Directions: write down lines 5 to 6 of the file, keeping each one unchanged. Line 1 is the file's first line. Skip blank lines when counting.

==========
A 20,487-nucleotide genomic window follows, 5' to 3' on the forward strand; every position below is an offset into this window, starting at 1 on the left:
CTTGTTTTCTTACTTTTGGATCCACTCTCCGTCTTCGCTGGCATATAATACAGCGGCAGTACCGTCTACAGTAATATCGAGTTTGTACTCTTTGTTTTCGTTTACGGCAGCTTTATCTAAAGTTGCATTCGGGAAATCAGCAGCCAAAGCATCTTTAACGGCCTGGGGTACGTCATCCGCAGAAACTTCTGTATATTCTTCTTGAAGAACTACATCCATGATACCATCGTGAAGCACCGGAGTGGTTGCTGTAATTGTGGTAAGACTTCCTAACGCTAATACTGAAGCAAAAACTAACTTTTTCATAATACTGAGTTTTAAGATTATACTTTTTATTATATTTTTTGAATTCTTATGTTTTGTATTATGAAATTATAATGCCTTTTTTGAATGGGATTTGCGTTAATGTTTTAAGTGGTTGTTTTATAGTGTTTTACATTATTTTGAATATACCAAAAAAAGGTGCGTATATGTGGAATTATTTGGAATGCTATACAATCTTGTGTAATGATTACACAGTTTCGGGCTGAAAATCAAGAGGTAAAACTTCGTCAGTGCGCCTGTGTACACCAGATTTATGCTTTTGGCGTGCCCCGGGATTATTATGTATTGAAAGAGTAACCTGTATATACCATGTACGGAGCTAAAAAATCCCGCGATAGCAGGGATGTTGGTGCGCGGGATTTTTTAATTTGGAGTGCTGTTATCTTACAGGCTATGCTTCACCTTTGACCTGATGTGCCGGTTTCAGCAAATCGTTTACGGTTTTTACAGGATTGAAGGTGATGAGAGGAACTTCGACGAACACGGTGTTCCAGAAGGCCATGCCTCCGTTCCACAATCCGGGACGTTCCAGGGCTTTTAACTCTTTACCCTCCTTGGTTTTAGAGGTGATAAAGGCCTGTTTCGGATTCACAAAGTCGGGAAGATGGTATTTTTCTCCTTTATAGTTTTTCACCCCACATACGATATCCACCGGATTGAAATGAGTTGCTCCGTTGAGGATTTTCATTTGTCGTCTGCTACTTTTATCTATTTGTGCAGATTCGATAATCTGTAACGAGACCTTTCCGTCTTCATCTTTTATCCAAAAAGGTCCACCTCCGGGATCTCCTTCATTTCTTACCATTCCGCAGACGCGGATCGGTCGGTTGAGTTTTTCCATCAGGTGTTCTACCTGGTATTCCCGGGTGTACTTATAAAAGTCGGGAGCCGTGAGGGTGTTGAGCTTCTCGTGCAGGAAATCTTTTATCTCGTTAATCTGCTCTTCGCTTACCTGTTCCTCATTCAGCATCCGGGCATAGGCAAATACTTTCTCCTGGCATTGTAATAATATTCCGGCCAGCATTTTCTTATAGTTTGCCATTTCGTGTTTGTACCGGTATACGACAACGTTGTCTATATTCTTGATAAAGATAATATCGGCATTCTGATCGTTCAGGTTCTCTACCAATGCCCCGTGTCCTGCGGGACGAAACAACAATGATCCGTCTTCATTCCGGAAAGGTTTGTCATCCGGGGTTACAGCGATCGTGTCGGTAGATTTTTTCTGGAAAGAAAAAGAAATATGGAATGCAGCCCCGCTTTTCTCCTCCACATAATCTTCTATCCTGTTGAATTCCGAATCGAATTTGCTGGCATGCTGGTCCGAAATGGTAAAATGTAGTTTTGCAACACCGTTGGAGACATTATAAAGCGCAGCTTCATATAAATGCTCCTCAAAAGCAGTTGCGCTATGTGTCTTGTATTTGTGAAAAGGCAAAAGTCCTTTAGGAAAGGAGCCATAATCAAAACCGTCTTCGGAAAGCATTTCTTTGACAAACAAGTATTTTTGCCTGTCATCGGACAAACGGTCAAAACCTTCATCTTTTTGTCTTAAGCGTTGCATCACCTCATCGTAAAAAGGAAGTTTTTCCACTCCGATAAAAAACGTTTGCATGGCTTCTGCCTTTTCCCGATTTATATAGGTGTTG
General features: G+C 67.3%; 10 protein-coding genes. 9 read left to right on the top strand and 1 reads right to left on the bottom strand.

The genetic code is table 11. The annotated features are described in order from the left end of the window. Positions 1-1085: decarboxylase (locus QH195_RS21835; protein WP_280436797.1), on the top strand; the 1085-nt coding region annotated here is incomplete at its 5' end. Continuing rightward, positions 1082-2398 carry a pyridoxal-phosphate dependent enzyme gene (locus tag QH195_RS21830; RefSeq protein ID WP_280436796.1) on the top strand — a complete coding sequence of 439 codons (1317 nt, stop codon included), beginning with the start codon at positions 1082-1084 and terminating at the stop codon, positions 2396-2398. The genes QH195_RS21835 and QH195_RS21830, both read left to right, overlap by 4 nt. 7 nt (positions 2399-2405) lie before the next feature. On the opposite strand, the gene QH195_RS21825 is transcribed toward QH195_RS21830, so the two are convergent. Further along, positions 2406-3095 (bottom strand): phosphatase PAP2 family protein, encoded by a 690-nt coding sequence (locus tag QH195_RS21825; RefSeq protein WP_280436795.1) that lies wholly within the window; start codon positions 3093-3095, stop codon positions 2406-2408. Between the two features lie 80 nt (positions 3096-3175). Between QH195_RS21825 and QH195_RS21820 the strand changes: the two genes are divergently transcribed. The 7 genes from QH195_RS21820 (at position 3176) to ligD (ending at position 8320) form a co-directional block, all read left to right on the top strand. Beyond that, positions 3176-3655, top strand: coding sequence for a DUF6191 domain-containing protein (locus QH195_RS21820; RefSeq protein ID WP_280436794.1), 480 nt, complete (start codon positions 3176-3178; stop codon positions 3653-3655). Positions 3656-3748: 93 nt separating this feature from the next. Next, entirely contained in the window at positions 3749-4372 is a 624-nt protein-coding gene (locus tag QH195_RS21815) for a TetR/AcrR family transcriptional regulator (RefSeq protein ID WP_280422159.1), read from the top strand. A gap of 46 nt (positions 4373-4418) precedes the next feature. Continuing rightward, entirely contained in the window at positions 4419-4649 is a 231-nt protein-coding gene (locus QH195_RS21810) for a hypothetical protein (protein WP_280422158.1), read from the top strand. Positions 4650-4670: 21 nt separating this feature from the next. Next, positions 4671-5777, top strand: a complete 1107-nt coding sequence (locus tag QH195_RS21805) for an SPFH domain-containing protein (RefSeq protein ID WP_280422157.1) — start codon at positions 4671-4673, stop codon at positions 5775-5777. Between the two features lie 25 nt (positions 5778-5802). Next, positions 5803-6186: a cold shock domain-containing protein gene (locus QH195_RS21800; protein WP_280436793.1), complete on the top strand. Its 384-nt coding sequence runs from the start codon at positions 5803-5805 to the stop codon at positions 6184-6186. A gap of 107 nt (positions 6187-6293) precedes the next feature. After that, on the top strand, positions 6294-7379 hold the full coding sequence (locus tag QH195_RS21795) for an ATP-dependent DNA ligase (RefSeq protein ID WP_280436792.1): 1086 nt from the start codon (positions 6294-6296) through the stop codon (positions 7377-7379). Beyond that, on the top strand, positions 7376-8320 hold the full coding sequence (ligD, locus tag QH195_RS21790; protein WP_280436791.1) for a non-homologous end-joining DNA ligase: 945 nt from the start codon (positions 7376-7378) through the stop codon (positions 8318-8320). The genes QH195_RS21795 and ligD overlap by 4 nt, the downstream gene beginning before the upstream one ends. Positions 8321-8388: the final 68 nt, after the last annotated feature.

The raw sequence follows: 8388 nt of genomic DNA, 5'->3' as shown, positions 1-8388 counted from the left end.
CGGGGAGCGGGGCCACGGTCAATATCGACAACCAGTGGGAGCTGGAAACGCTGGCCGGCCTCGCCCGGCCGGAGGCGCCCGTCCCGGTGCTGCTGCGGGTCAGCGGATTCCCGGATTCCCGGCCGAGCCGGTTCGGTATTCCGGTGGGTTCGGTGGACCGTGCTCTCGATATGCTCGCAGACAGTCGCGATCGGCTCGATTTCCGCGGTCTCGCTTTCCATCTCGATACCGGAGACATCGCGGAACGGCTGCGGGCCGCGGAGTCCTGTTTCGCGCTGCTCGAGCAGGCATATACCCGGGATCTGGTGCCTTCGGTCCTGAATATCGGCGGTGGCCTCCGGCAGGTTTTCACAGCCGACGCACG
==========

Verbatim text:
The raw sequence follows: 8388 nt of genomic DNA, 5'->3' as shown, positions 1-8388 counted from the left end.
CGGGGAGCGGGGCCACGGTCAATATCGACAACCAGTGGGAGCTGGAAACGCTGGCCGGCCTCGCCCGGCCGGAGGCGCCCGTCCCGGTGCTGCTGCGGGTCAGCGGATTCCCGGATTCCCGGCCGAGCCGGTTCGGTATTCCGGTGGGTTCGGTGGACCGTGCTCTCGATATGCTCGCAGACAGTCGCGATCGGCTCGATTTCCGCGGTCTCGCTTTCCATCTCGATACCGGAGACATCGCGGAACGGCTGCGGGCCGCGGAGTCCTGTTTCGCGCTGCTCGAGCAGGCATATACCCGGGATCTGGTGCCTTCGGTCCTGAATATCGGCGGTGGCCTCCGGCAGGTTTTCACAGCCGACGCACG